17. Commercial SB Plans

    This suggests that the commercial plan is preferred by GSA............... https://vsc.gsa.gov/administration/subForPrime.cfm
  18. While the questions and thoughts regardng the OPs refereced terms and conditions might be good ones I am confused how the AGAR clause has entered into this thread. It is not a clause in the standard T&Cs of a EERA with no FAR or supplement stated. It is in an EERA as simply Clause 9 and reads in part as stated by the OP. Suggest reading iClause 9 and referencing it only.
  19. I always like visiting WIFCON to see how any particular subject might have be covered in the past. You might find this short discussion thread to be helpful to the advice and thoughts already provided......
  20. Well dang it I thought this new provision provided an opportunity with regard to this discussion (referenced below) and then I read closely and lo and behold not yet! Why? Well to my amazement the provision has added a new definition to commercial item acquisition that appears to have left Kickstarter by the wayside. And really "Commercial Product" now means a COTS item that is not a service? Too bad Kickstarter not yet and come on bill writers try using familiar and already defined words and quit inventing new ones! COMMERCIAL PRODUCT.—The term ‘‘com- 8 mercial product’’ means a commercially available off- 9 the-shelf item, as defined in section 104 of title 41, 10 United States Code, except the term does not in- 11 clude services. 12
  21. Are Payment Logs Required?

    There is not a FAR/DFAR requirement as noted by others in the thread but the FAR does provide the following guidance (see below). Noting the FAR wording it is not a requirement but again guidance. Within the same subsection of the FAR the guidance provides that there can be cross reference in the “Contracting Office contract file” to documents filed elsewhere. As noted in this thread the move to electronic payment tools and databases has probably replaced the need for your office (aka the Contracting Office) to follow "just how we have always done it” and to make a simple cross reference to where the detail on payments is now stored (“contract paying office”) which would meet the guidance intention. I say this noting that it would be hoped that your agency’s payment system documentation requires retention of the payment information consistent with the retention of contract records after completion and final payment is made for a contract. See FAR 4.805 for the guidance on retention. Armed with this basic information and a little more detail research effort on your part in researching your agency FAR supplements and policy on contract records you might consider proposing an alternative to the spreadsheet which appears to be duplicative effort. “4.803 -- Contents of Contract Files. The following are examples of the records normally contained, if applicable, in contract files:…… (c)Paying office contract file. (1) Copy of the contract and any modifications. (2) Bills, invoices, vouchers, and supporting documents. (3) Record of payments or receipts. (4) Other pertinent documents”

    Found the below....looks like a conversation with the company will help sort out what is going on, recommend you call them. PGI 204.1870-2 Maintenance of the CAGE file. The following information and procedures are provided to assist contracting officers. (a) Assignment of CAGE codes for entities located in the United States or its outlying areas. (1) CAGE codes are assigned per legal entity at individual physical addresses (i.e., the same entity at the same physical address will not be assigned two or more CAGE codes). The only exception to this rule is when an entity has a registration in the SAM with multiple EFT addresses identified by multiple DUNS+4 numbers. In this case, each DUNS+4 number record is assigned a separate CAGE code to assist in correct processing of payments.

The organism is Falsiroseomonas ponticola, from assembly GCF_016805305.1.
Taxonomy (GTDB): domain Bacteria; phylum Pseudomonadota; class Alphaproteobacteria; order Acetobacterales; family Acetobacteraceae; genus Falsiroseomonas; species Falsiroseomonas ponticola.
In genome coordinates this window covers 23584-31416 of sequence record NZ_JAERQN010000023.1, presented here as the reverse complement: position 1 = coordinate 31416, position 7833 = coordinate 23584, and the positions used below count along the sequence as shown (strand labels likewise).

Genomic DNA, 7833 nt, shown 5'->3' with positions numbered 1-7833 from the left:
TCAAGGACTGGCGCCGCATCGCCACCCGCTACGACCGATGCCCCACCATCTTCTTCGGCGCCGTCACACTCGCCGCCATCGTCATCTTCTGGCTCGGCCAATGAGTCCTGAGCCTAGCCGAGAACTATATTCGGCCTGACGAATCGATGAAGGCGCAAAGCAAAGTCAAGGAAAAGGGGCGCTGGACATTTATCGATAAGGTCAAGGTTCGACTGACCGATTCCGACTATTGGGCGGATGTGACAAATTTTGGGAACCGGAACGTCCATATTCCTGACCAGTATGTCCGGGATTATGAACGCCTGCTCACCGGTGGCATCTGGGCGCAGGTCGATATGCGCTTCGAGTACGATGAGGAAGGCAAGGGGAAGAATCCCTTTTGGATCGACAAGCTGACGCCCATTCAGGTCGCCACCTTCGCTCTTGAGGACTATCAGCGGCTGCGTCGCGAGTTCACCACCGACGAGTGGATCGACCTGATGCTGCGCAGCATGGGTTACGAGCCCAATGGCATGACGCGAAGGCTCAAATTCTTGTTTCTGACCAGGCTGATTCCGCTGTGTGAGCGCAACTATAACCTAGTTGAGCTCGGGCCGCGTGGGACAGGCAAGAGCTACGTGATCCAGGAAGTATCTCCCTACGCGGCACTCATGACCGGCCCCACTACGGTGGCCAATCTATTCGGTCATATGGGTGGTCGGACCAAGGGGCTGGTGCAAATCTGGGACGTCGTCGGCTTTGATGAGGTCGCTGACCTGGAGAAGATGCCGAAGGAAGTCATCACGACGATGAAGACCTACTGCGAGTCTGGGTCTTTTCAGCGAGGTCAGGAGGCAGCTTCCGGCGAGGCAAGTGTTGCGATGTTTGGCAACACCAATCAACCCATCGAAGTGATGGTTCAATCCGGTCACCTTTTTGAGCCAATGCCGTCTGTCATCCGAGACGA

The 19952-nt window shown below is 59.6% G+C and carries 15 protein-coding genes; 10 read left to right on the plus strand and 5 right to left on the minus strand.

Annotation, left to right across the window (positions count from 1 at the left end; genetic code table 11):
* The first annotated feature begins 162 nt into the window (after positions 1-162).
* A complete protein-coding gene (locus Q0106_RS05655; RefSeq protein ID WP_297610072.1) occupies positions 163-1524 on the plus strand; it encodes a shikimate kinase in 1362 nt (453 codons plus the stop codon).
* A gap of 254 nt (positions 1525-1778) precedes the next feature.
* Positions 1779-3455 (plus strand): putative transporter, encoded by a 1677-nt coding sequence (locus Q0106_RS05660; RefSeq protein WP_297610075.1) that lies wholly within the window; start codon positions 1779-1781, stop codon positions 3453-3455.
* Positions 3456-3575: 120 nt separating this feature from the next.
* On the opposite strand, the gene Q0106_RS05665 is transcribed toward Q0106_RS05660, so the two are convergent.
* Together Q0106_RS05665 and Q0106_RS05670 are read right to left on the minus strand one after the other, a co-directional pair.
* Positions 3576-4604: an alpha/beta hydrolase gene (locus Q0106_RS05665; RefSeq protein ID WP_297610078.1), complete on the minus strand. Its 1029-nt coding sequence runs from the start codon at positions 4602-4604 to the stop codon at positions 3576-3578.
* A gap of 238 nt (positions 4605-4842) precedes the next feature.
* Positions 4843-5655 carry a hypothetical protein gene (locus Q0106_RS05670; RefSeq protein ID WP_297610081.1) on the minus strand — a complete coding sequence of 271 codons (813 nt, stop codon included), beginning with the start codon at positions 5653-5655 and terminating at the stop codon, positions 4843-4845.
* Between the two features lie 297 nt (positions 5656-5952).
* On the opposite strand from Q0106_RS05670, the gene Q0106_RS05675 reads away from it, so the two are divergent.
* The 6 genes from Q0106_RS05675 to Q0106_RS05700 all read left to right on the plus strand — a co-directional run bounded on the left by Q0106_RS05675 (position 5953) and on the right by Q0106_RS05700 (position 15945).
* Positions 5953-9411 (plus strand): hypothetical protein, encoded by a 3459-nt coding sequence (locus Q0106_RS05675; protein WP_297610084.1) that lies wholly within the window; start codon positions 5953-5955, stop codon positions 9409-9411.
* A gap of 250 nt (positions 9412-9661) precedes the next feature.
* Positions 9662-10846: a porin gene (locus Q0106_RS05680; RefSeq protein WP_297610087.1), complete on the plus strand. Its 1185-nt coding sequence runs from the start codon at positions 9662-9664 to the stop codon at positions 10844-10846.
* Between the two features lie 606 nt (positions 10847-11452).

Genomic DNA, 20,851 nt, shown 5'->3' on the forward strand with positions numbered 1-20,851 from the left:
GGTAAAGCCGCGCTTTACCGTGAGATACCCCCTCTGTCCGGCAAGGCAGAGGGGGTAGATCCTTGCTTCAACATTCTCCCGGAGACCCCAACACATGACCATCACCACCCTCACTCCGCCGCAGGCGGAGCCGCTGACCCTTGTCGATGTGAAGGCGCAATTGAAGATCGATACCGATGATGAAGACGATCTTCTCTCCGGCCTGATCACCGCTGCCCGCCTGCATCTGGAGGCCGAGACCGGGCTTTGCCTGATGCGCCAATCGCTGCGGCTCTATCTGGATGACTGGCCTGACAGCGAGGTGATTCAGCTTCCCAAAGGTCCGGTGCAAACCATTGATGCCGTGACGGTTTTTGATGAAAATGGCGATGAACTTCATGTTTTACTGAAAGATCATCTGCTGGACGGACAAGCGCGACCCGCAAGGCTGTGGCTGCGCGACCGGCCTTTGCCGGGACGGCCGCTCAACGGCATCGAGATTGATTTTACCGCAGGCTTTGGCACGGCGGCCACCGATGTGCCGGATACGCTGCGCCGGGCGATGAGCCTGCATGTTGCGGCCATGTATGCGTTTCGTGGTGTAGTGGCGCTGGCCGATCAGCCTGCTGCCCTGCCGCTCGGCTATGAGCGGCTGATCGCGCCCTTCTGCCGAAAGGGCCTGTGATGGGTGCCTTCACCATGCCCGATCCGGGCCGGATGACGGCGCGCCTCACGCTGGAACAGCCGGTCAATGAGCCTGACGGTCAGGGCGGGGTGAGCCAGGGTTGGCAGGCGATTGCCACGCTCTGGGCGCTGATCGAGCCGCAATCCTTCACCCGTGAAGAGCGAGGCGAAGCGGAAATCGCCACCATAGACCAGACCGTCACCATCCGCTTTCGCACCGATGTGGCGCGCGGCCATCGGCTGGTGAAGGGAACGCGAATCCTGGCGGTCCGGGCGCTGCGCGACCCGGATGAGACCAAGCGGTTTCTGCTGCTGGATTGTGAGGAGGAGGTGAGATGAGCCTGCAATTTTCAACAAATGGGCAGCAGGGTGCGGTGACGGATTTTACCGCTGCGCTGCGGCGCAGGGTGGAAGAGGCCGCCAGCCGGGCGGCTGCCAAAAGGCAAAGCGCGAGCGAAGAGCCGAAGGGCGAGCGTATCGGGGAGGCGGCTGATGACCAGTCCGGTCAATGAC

23. This suggests that you would check with regard to some specific contract actions...... FAR 9.405-1 Continuation of current contracts. (a) Notwithstanding the debarment, suspension, or proposed debarment of a contractor, agencies may continue contracts or subcontracts in existence at the time the contractor was debarred, suspended, or proposed for debarment unless the agency head directs otherwise. A decision as to the type of termination action, if any, to be taken should be made only after review by agency contracting and technical personnel and by counsel to ensure the propriety of the proposed action. (b) For contractors debarred, suspended, or proposed for debarment, unless the agency head makes a written determination of the compelling reasons for doing so, ordering activities shall not— (1) Place orders exceeding the guaranteed minimum under indefinite quantity contracts; (2) Place orders under Federal Supply Schedule contracts, blanket purchase agreements, or basic ordering agreements; or (3) Add new work, exercise options, or otherwise extend the duration of current contracts or orders.
  24. Invoicing

    So, Sal I suggest that you call the CO and ask……. Are you not paying my invoice because you (the CO) have not completed the paperwork and process to obligate the money in “the system” that would allow payment and that you (the CO) will pay my invoice when you (the CO) have completed that process or is there another reason you (the CO) are not paying? Like Vern says if there is not another reason then don’t sweat it, if there is another reason then you will know what to do.
  25. Basic Question

    Jon - Have you read this..... https://www.gsa.gov/cdnstatic/General_Supplies__Services/OGP_48002I_Oct_2017.pdf